The Art of James Ward

Friday, May 21, 2004
Sunday, August 22, 2004

A prolific artist, James Ward, R.A. (1769–1859) was one of the finest animal, portrait, and landscape painters of Regency England. Brittle, pious, and argumentative, Ward worked well into the mid-nineteenth century, creating dynamic compositions that epitomized Romanticism. He was devoted to the art of Rubens and Van Dyck, and emulated them more than any of his contemporaries. This retrospective of James Ward’s work was drawn entirely from the Center’s collections of paintings, drawings, prints, and manuscripts, and offered viewers a rare opportunity to see the full range of this brilliant and neglected artist. The exhibition was curated by Angus Trumble, Curator of Paintings and Sculpture.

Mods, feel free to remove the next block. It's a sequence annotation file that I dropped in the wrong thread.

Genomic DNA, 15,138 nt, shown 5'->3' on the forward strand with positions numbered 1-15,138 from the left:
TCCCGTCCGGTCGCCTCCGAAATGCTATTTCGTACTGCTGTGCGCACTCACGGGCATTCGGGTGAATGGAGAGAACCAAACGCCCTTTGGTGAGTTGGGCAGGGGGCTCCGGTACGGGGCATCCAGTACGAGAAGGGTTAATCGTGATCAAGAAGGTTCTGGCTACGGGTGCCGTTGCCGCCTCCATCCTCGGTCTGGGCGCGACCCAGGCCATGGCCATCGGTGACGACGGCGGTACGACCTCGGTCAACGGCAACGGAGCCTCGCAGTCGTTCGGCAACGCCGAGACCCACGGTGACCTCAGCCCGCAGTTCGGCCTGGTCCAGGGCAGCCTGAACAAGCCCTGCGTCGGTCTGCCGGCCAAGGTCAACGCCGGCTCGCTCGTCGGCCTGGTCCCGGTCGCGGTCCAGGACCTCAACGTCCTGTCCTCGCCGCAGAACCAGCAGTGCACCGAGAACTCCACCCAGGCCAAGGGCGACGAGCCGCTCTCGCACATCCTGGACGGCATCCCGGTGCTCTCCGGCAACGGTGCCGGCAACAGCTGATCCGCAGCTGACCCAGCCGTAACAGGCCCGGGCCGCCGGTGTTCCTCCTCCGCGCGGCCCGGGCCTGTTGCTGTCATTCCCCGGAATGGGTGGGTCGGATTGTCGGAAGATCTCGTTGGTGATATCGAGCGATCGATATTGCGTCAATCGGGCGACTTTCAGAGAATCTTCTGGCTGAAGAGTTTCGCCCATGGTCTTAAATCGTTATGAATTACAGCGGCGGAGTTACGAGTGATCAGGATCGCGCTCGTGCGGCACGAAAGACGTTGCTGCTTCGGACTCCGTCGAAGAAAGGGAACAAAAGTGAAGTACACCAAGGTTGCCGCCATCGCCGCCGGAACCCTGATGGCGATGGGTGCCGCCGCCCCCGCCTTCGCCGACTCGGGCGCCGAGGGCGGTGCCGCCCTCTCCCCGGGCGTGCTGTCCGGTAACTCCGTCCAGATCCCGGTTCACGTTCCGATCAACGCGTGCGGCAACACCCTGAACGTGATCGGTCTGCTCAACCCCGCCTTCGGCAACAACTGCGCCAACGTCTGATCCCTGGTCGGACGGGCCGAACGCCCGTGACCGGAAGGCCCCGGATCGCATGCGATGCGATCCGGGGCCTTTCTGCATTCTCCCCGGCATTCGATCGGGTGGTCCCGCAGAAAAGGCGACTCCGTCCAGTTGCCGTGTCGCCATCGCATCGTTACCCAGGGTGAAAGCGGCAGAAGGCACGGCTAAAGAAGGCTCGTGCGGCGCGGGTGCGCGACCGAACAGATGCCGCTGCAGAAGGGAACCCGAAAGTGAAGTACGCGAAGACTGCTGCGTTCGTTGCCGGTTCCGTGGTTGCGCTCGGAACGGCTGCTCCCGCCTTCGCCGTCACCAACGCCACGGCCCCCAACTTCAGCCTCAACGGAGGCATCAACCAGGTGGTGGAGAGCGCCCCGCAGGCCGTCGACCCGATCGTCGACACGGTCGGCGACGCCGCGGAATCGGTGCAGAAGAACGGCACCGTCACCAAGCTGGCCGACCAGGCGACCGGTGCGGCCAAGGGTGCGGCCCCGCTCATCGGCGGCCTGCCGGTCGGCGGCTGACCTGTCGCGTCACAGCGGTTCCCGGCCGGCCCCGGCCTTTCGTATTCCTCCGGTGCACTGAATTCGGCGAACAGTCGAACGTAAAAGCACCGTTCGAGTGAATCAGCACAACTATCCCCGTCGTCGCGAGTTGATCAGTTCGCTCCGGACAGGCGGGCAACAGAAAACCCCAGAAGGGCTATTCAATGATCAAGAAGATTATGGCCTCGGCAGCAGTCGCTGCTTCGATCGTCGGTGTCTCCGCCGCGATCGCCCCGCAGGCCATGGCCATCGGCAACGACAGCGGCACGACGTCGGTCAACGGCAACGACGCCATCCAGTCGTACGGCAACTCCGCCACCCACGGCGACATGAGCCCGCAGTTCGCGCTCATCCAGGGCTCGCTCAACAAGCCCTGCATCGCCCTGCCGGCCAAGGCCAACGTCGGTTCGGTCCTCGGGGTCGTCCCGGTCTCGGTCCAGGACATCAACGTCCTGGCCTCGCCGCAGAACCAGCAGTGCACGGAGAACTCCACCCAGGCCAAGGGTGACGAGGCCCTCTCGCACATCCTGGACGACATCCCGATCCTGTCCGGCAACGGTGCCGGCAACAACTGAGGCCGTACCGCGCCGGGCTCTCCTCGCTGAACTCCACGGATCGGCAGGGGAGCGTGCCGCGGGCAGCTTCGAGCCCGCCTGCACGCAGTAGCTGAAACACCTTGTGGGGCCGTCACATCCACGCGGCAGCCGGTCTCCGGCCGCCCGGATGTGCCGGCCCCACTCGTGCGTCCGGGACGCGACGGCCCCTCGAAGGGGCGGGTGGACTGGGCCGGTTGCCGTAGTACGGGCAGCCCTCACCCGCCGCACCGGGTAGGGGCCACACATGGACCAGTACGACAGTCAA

James Ward, Grey Arabian stallion (detail), the property of Sir Watkin Williams-Wynn, ca. 1817, oil on canvas, Yale Center for British Art, Paul Mellon Collection